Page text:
John Lennon’s single ‘Woman Is The N—r Of The World’ was released in the USA on 24 April 1972.
The b-side was ‘Sisters, O Sisters’. Both songs had previously been released on the Some Time In New York City album.
The single peaked at number 57 on the Billboard Hot 100. A major contributory factor to its poor chart placing was the refusal of radio stations to play it, as the ‘n’ word was judged to be a step too far.
Furthermore, Apple’s US promotions manager Pete Bennett hated the song and refused to promote it.
I told him that I wouldn’t promote it. So John says to me, ‘Well, you’re our promotions man, you have to listen to us, we pay you… I’m the president of Apple.’ I said, ‘John, I don’t care what the story is, I don’t want the record – I’m not going to promote it. If I don’t like it I won’t promote it.’ So John says, ‘I’ll tell you what – I’ll promote it, and if I make this record number one, that means you’re not the number one promotions man in the business.’ I said, ‘John, you got a deal… but if the record doesn’t happen [in the charts] I want you to kiss my butt and double my salary and expenses.’ So he says, ‘You got a deal… but I’m gonna make it number one.’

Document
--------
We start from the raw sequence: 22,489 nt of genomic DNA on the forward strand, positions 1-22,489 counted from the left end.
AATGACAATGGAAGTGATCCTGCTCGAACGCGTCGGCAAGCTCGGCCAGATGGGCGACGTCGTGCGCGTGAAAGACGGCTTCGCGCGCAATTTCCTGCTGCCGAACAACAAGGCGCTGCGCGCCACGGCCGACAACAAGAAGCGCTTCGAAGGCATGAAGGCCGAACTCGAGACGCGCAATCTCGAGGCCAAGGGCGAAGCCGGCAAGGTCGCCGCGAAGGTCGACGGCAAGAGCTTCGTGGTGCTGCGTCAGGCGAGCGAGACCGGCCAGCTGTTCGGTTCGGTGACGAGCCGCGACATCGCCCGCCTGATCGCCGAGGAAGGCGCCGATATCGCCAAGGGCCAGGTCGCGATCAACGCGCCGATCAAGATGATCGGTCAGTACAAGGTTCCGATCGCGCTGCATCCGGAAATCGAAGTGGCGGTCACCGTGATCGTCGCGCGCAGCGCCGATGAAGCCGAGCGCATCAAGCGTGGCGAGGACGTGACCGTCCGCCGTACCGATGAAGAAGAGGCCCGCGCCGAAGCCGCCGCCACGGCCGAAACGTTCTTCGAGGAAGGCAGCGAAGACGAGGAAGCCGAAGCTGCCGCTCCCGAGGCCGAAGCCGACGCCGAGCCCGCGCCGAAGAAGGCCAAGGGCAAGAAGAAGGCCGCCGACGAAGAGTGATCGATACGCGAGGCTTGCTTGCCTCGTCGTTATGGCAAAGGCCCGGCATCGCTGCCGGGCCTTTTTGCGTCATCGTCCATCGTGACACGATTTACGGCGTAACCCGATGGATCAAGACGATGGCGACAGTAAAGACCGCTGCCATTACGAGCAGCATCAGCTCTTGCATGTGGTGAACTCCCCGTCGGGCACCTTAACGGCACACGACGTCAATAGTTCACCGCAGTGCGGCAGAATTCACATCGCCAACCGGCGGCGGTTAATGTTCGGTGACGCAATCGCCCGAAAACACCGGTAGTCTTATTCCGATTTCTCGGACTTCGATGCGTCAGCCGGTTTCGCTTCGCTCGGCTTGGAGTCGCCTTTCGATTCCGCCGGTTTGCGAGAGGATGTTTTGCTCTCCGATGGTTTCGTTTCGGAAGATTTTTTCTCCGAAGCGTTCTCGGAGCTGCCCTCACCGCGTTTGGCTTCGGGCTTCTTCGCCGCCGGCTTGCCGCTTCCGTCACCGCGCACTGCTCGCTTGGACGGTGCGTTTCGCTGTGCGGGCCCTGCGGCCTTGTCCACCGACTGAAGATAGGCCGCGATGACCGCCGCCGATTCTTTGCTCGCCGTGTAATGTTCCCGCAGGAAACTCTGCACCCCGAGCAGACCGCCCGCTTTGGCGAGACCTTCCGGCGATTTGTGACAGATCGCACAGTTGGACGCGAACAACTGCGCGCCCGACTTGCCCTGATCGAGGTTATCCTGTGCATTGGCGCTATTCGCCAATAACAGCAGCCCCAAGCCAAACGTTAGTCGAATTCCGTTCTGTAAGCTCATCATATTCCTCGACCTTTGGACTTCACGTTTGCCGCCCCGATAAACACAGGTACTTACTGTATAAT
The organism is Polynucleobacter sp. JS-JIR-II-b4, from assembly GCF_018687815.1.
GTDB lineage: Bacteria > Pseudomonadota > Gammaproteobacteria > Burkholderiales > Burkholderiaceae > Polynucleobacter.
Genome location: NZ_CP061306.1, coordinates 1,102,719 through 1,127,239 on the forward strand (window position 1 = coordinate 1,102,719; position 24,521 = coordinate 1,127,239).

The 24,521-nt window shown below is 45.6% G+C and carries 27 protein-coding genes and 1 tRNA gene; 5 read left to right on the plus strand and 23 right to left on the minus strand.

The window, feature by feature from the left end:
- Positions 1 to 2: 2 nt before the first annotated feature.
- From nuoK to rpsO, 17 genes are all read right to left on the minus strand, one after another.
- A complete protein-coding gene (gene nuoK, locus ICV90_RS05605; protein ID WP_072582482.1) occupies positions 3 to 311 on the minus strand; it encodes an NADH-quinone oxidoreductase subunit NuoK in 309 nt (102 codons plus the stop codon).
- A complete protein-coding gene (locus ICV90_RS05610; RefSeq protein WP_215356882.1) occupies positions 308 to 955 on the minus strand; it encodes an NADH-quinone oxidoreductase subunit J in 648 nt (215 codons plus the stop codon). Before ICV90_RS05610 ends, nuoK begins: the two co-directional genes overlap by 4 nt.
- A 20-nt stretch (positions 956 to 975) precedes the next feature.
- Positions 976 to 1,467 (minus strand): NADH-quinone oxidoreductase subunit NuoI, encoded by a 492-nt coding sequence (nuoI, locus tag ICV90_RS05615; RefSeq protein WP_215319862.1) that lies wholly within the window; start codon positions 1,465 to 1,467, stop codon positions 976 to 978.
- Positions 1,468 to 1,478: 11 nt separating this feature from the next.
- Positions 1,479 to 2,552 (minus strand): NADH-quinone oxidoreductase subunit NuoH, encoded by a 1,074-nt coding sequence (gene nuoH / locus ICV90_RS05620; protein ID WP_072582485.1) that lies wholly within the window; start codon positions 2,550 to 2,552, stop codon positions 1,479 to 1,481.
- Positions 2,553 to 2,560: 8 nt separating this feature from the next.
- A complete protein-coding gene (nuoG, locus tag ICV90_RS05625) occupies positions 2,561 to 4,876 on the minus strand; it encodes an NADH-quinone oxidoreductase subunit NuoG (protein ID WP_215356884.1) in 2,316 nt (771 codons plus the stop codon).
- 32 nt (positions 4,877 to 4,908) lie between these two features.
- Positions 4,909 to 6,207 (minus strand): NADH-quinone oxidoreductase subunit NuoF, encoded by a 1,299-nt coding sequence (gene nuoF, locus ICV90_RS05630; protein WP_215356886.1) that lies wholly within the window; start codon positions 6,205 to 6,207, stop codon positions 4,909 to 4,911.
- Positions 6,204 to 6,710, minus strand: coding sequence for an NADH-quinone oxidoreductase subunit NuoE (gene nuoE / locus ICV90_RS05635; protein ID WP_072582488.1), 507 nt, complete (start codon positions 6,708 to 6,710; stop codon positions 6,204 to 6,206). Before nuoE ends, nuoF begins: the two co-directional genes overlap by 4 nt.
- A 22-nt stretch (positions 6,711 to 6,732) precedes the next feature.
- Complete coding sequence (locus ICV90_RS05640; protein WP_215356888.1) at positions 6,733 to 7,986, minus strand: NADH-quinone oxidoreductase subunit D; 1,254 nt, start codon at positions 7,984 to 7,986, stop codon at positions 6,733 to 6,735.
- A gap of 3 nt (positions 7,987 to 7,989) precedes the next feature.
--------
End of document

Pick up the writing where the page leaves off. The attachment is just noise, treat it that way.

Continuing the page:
Without John knowing I checked out all the radio stations and they said they weren’t going to play it. So John called all of the stations himself and he tried to do a promo job. He was so happy and he came back to me and said, ‘We still got that bet?’ I said, ‘John, God bless you, we still have that bet and you better kiss my butt if you lose, and if you win, you can tell me, Peter, you’re shit, and if you don’t want me to work with you any more, that’s it.’ ‘Well, you’re gonna lose,’ he told me, because he had called Chicago, he called San Francisco, and he talked to the program directors, and they were so nice to him, they took interviews with him. The thing was, the stations put him on tape, and while they played the record in the studio, they never put it on the air. What happened was that a few idiots played it on FM – but at that time FM was nothing, it couldn’t sell two records – and all the top stations wouldn’t play it. Apple sent out 30,000 records and about 15,000 came back.
Also on this day...
- 1976: John Lennon and Paul McCartney consider appearing on Saturday Night Live
- 1970: US album release: Sentimental Journey by Ringo Starr
- 1967: The Beatles watch Donovan perform in London
- 1965: Filming: Help!
- 1964: Filming: A Hard Day’s Night
- 1963: Live: Mersey Beat Showcase, London
- 1962: Live: Star-Club, Hamburg
- 1961: Live: Top Ten Club, Hamburg
- 1960: Live: Fox And Hounds, Caversham
Want more? Visit the Beatles history section.